Maybe it’s just because my own opinions have been changing recently, but I get the feeling that there seems to be a general resurgence of analogue over digital. Film photography is having a moment, so are mechanical watches it seems, and the act of writing in a physical notebook also seems to be growing in recent years. That’s in no way a definitive list, but it’s just a few things I’ve noticed.
This may sound weird, but it feels to me like it’s in some way related to the current period of nostalgia that we seem to be going through as a society. In a lot of ways, it’s like people are trying to bring back the 90s1.
Technology is always going to be massively affected by feelings of nostalgia, simply because of the rate of change that it goes through. However, while there has always been the divide between analogue and digital, there now seems to be a new divide2 in digital technology, offline vs online.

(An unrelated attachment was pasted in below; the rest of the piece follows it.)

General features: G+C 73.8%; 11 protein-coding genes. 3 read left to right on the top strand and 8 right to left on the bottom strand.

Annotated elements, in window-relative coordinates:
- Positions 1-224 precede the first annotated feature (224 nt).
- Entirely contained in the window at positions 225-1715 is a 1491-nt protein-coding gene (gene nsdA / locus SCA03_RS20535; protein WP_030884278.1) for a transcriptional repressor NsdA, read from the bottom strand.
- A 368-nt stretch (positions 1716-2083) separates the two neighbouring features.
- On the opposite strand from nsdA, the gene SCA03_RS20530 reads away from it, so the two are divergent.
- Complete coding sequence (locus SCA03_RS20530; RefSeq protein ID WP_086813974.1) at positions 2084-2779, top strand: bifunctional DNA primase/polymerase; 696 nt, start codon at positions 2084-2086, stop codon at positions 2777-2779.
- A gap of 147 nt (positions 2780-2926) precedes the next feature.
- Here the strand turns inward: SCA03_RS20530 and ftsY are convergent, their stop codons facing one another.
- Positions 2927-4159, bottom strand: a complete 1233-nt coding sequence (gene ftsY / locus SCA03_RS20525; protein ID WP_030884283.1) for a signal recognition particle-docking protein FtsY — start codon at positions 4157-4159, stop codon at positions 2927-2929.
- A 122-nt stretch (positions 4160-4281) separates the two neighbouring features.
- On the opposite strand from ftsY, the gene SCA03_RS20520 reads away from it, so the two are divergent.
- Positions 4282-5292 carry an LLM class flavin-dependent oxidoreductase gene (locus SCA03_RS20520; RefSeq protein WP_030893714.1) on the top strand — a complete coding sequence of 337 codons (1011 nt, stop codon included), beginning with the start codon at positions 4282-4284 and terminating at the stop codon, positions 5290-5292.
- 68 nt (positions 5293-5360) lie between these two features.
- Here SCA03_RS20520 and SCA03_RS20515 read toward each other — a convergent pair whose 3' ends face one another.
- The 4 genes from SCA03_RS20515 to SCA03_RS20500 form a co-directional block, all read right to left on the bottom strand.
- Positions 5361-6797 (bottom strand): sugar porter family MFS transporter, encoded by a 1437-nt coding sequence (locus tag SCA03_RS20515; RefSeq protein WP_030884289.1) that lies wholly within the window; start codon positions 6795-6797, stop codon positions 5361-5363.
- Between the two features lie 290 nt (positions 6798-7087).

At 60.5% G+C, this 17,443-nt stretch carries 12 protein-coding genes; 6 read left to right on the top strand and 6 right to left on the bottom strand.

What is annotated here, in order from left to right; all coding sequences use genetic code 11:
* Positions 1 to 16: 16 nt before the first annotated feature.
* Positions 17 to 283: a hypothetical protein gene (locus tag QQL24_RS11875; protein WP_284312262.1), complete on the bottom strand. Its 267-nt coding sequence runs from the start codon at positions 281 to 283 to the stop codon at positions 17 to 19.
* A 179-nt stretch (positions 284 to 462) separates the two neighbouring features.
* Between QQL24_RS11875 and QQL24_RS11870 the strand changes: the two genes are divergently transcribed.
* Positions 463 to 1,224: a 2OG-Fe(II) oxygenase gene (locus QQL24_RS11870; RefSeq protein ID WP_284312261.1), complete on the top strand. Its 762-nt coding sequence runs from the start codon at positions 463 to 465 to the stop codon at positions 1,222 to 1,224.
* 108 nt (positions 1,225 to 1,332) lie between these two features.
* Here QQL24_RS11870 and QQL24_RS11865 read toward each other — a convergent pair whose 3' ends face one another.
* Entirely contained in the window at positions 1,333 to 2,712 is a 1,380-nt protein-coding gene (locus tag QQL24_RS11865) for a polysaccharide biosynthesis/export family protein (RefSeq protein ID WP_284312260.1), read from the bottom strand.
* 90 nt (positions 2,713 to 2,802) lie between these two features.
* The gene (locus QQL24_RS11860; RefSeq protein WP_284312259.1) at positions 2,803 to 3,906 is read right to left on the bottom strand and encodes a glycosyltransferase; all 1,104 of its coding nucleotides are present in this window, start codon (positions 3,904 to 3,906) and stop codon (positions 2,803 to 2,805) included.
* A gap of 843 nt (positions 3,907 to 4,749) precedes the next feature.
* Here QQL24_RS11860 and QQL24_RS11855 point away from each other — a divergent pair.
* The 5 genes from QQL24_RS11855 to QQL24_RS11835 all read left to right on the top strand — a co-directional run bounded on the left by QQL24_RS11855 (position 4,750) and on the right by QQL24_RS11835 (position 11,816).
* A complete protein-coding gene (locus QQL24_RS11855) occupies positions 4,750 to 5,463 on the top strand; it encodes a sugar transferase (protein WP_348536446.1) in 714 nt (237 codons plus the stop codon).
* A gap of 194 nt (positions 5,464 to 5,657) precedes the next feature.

Matt Birchler wrote about this when talking about using 100% offline technology:
There’s no WiFi or Bluetooth, so it’s just out here on its own. It never has updates to install, so it’s never going to get better, but it’s also not going to change in ways I don’t like. It’s also going to work just as well in 20 years as it does today.
As he mentions in his post, while completely offline technology won’t improve, it also won’t get any worse. Which definitely happens to more recently technology that requires a connection to the internet.
I don’t think we’re at some major turning point in society where we’re all going to start writing in paper notebooks, switching to a dumb phone, etc. But it’s worth at least noticing the new era of always needing to be connected3. And at the same time, celebrating the good sides of having technology that can exist on its own, in the same state, for as long as the hardware still works correctly.
Written: In my dimly lit living room, listening to music from Isenseven videos.